FIG. 1 shows a rotor path arrangement 1, comprising a structural outer casing 2 to which an inner casing 3 is secured through plates 4. The inner casing 3 comprises a number of rings 3a, 3b, 3c which extend about the circumference of a common axis of rotation for blades (not shown) which will be closely associated with a rotor path 5, and in particular face surfaces of the rotor path 5, in an area 6 depicted in FIG. 1. It will be noted that structural elements, such as guide vanes 7, will typically be associated with the casing 3 to improve fluid flow for operational purposes within the arrangement 1.
In accordance with the present invention, a flexible assembly is provided to allow independent provision of a rotor path 5. In the embodiment depicted in FIGS. 1 to 3, the flexible assembly is provided by interleaving pivot elements 8, 9, which extend across a rear side of the face surface provided by the rotor path 5. As illustrated, typically the face surface 6 in the rotor path 5 is presented upon a rotor path ring 10. As indicated above, the face surface 6 of the rotor path 5 is generally abradable, so as to limit damage to the rotor assembly when blade tips contact the face surface 6.
As shown in FIG. 3, the interleaving elements 8, 9 are generally presented as fingers on a ring extending such that the elements 8, 9 are angularly presented across a rear side of the face surface provided by the rotor path 5. The arrangement of FIG. 3 will be described in more detail below. Provision of such a ring is advantageous in assembly, but it will be appreciated that, as an alternative, brackets could be associated with the inner casing to allow association of the rotor path 5 with the remainder of the arrangement.
Typically, the rotor path ring 10 and elements 8, 9 will be formed from a similar material to the casing 2; however, a different material may be utilised, depending upon thermal dynamic response to temperature changes or in accordance with operational requirements. The face surface 6 of the paths 5 will be presented with an abradable liner, which will be applied by a known technique to the inward facing surface 6 of the path 5.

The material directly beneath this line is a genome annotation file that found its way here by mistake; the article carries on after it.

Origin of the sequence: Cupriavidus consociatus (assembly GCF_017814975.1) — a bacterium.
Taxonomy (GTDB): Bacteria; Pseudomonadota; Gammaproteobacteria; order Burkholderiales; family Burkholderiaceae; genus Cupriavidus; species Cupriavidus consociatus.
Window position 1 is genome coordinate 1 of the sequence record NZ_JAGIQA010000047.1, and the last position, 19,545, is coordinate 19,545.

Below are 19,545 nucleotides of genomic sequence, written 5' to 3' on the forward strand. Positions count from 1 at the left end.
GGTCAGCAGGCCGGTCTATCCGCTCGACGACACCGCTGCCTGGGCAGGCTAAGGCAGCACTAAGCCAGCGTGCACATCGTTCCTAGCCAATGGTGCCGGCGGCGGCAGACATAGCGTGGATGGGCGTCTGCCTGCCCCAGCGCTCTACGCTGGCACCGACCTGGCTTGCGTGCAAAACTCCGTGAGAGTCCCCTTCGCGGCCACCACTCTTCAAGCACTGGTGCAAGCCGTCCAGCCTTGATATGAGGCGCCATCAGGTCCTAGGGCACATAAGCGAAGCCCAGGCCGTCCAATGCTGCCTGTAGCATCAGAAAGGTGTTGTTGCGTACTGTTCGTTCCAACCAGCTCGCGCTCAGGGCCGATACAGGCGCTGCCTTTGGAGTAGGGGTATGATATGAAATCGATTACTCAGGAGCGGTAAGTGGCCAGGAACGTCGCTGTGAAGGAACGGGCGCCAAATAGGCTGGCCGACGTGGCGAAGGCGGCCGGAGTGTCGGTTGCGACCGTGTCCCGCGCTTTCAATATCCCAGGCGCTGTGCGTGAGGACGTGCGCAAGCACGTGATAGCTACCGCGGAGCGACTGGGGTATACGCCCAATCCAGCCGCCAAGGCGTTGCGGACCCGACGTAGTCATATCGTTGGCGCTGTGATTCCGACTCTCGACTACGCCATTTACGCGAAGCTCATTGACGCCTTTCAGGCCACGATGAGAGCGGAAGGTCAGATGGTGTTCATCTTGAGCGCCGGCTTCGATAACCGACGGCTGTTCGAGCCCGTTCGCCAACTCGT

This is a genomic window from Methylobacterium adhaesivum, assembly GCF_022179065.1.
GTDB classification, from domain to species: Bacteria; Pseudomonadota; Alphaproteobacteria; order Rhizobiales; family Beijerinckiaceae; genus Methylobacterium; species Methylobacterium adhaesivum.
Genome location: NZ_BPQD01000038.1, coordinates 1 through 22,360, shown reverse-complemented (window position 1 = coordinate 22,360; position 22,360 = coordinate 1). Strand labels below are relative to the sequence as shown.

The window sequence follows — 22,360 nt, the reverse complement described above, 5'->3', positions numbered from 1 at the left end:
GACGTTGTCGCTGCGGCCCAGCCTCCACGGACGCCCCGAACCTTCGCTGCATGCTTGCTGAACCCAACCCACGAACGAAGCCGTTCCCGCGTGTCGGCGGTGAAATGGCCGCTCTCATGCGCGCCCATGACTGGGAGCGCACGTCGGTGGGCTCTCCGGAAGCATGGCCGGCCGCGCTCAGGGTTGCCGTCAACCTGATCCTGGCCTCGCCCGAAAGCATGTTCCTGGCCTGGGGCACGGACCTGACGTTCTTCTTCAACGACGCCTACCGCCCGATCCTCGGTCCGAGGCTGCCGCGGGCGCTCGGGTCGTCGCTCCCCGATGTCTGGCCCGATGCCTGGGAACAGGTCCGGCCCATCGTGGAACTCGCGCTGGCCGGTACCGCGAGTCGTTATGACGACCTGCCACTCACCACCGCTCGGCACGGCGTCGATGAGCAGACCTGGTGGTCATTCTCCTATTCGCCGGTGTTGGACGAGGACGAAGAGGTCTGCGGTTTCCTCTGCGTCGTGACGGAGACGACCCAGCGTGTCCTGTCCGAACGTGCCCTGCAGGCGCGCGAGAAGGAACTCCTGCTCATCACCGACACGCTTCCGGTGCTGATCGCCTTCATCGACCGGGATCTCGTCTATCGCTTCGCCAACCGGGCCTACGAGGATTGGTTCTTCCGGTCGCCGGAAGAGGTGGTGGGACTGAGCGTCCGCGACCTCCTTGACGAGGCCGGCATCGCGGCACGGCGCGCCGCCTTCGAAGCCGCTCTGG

With provision of flexible mountings in accordance with the present invention, the thermal dynamics of the rotor path can be specifically designed to match the thermal dynamics of the rotor blade assembly as closely as possible without influencing the surrounding casings. It will be appreciated that, with prior integral casings, consideration of the whole thermal mass is required, whereas by providing an assembly of independent components to provide the rotor path in accordance with the present invention more convenient thermal tuning can be achieved. Clearly, there will always still be thermal conduction and convection between the respective parts, but such heat transfer (and in particular cooling) can be controlled to achieve greater correspondence between the rotor assembly and thermal responses and changes in the rotor path. In particular, by judicious choice of the cross-sectional shape of the flexible assembly and rotor path ring, then the correct thermal inertia and (by choice of an appropriate material with a suitable coefficient of thermal expansion) greater cohesion in the thermal dynamics of the respective rotor path and the rotor assembly can be achieved. As indicated above the rotor path is formed from separate and independent components which can be made from different materials than the remainder of the casing and therefore a more suitable material chosen. In such circumstances the rotor path arrangement may be designed to have a suitable thermal time constant; that is to say, its thermal growth approximates to that of a free ring rather than to the whole casing.
Provision of a flexible mounting isolates the rotor path from the influence of thermodynamic changes upon the whole, particularly outer casing 2. The whole casing, as indicated, will have a different thermal mass and will be subject to heating and cooling. By isolating the particular components of the rotor path through the flexible mountings such changes in the overall casing dimensions can be completely or at least partially disconnected from the rotor path itself.
As described above, in a first embodiment flexible mounting rings, as shown in FIG. 3, are typically used. These mounting rings 11, 12 have respective elements 18, 19 which interleave with each other about the circumference of the rotor path. Typically the elements 18, 19 comprise flexible fingers which pivot along edges 13, 14 of the rings 11, 12. However, depending upon design requirements the actual cross-sectional area of the rings 11, 12 and in particular the elements 18, 19 will typically be chosen to maximise or tune flexibility to achieve the desired operational results.
The rings 11, 12 will generally be designed to extend to present the elements 18, 19 angularly across the rear of the facing surface. Typically, this angular presentation will be from about edge parts adjacent to and to the rear of the rotor path and in particular the face surface.